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‘Tony Soprano’ Is a Hit, Man, at Senate ID Office

8/09/2010 12:01 AM Eastern

HBO has joined NBC in
helping the Senate ID Office get
its message across to Capitol Hill
reporters.

Scribes making annual pilgrimages
to renew their press
passes have for several years
now been greeted by framed examples
of ID cards, all with the
same fake name: Cosmo Kramer
(the Michael Richards character
in Seinfeld).

Those examples remained on
display even after Richards’ famous
racist rant.

But on a recent trip to the ID office, another TV reference had appeared.

Posted in front of the bins holding
the neck chains, covers and
clips for the photo-ID cards was
a sign bearing a picture of The Sopranos
Tony Soprano (portrayed
by James Gandolfini).

He has a penetrating sideways
glance that seems to say: “Don’t
cross me.”

What the sign actually says,
though, is: “Only one cover and lanyard
please. Tony is watching …”

Given the partisan rancor on
the Hill over everything from
campaign finance to healthcare
to off shore drillling to financial
services legislation, maybe the
Senate aides should have used an
image from Mad Men, Matthew
Weiner’s current cable hit.

Footnote: Lanyards for the
press passes still have “What’s
your SPIN?” imprinted on them.
That initially seemed a pejorative
knock on journalists. But it’s actually
a reminder to staffers to use
their Senate PIN numbers, which
are being swapped in for Social
Security numbers to reduce the
risk of identity theft.

Campus TV CEO:
‘2 Screens’ Still
Cool In School

Two weeks ago, The Wire reported learning
that Campus TeleVideo’s long-term private-
equity owners would entertain offers
to sell the company. Since then, the collegecampus
TV provider has put out a couple of
press releases — but not about a sale. One
was about adding high-definition services
in league with Comcast Media Center. The
other was about an acquisition, of data services
provider X-Wires Broadband.

Brian Benz, CEO of the company
founded by Connecticut gubernatorial
candidate Ned Lamont, said, “There isn’t a
book out” on the company and he hasn’t
been in any meetings with would-be buyers.
In fact, he said, he’s been looking for
broadband acquisitions, but not much has
been available.

He said, though, that he didn’t speak for the
equity owners, who have held stakes in CTV for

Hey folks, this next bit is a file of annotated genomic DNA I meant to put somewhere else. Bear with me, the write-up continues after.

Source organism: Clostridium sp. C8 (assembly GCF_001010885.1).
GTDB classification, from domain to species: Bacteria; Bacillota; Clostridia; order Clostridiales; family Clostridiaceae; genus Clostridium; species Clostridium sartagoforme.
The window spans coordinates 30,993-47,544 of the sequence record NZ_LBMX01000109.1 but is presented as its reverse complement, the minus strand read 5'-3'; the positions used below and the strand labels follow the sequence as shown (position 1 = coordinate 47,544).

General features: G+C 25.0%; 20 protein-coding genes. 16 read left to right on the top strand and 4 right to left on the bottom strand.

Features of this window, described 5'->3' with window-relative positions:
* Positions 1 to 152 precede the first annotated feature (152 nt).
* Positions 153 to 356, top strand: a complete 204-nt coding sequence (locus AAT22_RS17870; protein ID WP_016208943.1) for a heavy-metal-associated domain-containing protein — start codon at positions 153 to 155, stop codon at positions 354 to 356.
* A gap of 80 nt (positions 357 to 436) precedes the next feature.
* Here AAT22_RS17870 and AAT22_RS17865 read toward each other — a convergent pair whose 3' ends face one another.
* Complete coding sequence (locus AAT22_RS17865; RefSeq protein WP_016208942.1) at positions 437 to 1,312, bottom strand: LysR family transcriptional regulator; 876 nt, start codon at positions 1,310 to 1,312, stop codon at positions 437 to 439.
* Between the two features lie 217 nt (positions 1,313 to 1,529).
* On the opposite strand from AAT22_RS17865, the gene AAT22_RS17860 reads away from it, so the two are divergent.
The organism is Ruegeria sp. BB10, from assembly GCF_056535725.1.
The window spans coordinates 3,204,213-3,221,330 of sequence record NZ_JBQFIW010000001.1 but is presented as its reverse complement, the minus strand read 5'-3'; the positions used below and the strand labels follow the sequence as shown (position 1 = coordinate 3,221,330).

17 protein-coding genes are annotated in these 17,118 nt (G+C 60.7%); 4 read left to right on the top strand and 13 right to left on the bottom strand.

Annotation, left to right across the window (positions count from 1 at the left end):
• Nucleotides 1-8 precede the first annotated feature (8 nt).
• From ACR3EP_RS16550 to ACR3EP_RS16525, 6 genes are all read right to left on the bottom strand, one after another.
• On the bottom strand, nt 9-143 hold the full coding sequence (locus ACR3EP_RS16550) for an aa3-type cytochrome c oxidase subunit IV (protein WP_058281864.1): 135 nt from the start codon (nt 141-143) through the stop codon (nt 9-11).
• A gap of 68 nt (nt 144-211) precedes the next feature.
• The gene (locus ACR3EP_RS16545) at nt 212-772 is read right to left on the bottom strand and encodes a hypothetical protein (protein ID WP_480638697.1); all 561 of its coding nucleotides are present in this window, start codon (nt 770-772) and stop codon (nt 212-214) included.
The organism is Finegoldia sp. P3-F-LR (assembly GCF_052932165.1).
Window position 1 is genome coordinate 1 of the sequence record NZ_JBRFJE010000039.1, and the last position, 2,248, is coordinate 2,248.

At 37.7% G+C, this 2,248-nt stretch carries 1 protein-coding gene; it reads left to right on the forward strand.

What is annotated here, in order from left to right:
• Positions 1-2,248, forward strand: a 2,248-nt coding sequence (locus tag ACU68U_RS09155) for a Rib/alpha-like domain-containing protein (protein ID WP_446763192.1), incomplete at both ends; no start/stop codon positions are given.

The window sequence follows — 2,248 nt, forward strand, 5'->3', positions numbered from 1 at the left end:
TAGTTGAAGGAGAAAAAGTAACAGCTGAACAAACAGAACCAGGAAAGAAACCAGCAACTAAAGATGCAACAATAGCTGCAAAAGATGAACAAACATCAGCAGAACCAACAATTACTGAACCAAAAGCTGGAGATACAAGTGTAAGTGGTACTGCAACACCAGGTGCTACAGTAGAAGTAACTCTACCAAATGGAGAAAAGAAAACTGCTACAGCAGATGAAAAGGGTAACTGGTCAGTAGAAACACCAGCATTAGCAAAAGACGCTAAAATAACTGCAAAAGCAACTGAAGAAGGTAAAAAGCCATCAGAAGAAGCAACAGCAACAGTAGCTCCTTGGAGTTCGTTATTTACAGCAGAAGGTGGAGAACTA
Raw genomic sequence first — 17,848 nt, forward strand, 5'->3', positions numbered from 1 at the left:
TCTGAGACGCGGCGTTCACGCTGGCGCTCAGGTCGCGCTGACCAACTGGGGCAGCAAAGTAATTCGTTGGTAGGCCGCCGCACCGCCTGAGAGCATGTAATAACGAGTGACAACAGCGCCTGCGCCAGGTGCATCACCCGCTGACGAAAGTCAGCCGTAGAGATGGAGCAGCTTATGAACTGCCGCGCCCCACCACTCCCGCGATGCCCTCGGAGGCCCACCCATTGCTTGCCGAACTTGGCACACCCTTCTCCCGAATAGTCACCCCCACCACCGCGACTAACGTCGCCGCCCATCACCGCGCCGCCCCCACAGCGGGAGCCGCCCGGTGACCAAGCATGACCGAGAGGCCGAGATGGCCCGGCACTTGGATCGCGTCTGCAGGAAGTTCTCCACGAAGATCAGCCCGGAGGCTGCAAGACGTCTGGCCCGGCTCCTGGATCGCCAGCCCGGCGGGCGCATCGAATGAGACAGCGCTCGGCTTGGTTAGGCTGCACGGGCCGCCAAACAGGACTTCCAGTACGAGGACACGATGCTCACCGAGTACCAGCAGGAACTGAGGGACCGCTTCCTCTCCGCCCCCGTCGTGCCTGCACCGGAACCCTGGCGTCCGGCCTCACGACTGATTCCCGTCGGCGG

a long time (since 1998 and 2001, respectively).

One investor who looked at CTV told The
Wire demographic shifts make TV service
less important on campus these days. Fewer
students are bringing TV sets to the dorm.

Benz said TV is still very much in demand
on campus. Anecdotal and real evidence
says students like the two-screen concept:
doing homework, Web surfing and messaging
on their laptops while running the TV in
the background.

If anything, flat-screen TVs have become
a fixture in dorms, he said, which is why
CTV wants to expand into high-definition
programming. “You’d be surprised how
big some of those screens are that kids are
bringing to school these days,” the eightyear
veteran of CTV said.

Colleges also want to better manage data
traffic in the dorms, for various reasons, including
copyright protection, hence the XWires
buy.

10-to-Noon Means
Noon Isn’t Late,
MSO Tells Subs

Suddenlink Communications’ keen interest
in how its customers feel about their
service (see page 10) has led the cable
operator to change the way it explains appointment
windows.

According to the company, internal Satmetrix
surveys showed that some customers
were interpreting a 10 a.m-to-noon window
for the arrival of a technician to mean
that the technician would be finished with
the job by noon. That meant some lower
satisfaction ratings resulted when the tech
merely arrived by the deadline.

Suddenlink has changed its customerservice
scripting to make it clear that the technician
might show up as late as noon and
would need time to complete the job. That has
helped to better align customer expectations
with their actual experience, Suddenlink said.

‘Undercover’ Work:
DirecTV Chief Meets
His Peeps —for CBS

The Wire was intrigued by DirecTV CEO
Michael White even before reading Mike
Farrell’s July 26 Q&A (“White Knight,” page
8). After all, White was known to have impressed
John Malone by learning Russian
ahead of Pepsi’s entry into that market.

We were even more impressed last week
when we learned that White is among the
first four executives to be featured in the
second season of hit reality series Undercover
Boss
(no specific air date yet). That
show debuted memorably after the Super
Bowl, following the chief operating officer
of Waste Management.

The other execs in season two are from
NASCAR, Chiquita Brands and Great Wolf
Resorts
. White’s appearance could be the
most entertaining, especially if they send
him up on a roof to adjust an antenna.

It make us wonder, in hindsight, if it was
CBS’s idea for White, as Farrell described, to
have “spent the last seven months immersing
himself in the business by sitting in on
customer installations, pulling shifts at call
centers and hobnobbing with DirecTV’s
technology staff .” Either way, it’s good management
practice — and good TV.

 

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